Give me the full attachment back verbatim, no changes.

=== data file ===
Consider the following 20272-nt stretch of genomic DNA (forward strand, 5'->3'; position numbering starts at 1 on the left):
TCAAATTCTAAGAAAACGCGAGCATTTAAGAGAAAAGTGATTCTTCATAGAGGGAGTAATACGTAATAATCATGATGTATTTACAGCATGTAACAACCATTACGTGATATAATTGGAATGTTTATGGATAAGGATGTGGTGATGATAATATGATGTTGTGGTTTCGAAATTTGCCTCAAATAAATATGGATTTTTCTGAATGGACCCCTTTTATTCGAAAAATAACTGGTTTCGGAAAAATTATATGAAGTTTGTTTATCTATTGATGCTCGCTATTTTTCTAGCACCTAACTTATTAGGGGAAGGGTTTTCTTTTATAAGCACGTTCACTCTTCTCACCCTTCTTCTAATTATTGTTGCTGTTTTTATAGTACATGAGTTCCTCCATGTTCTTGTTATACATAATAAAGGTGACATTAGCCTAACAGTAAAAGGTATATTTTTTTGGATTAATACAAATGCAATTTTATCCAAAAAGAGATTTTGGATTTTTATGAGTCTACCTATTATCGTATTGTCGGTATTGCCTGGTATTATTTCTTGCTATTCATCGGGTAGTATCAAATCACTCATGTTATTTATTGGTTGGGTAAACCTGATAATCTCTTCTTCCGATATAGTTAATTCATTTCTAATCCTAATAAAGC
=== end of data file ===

Consider the following 20272-nt stretch of genomic DNA (forward strand, 5'->3'; position numbering starts at 1 on the left):
TCAAATTCTAAGAAAACGCGAGCATTTAAGAGAAAAGTGATTCTTCATAGAGGGAGTAATACGTAATAATCATGATGTATTTACAGCATGTAACAACCATTACGTGATATAATTGGAATGTTTATGGATAAGGATGTGGTGATGATAATATGATGTTGTGGTTTCGAAATTTGCCTCAAATAAATATGGATTTTTCTGAATGGACCCCTTTTATTCGAAAAATAACTGGTTTCGGAAAAATTATATGAAGTTTGTTTATCTATTGATGCTCGCTATTTTTCTAGCACCTAACTTATTAGGGGAAGGGTTTTCTTTTATAAGCACGTTCACTCTTCTCACCCTTCTTCTAATTATTGTTGCTGTTTTTATAGTACATGAGTTCCTCCATGTTCTTGTTATACATAATAAAGGTGACATTAGCCTAACAGTAAAAGGTATATTTTTTTGGATTAATACAAATGCAATTTTATCCAAAAAGAGATTTTGGATTTTTATGAGTCTACCTATTATCGTATTGTCGGTATTGCCTGGTATTATTTCTTGCTATTCATCGGGTAGTATCAAATCACTCATGTTATTTATTGGTTGGGTAAACCTGATAATCTCTTCTTCCGATATAGTTAATTCATTTCTAATCCTAATAAAGC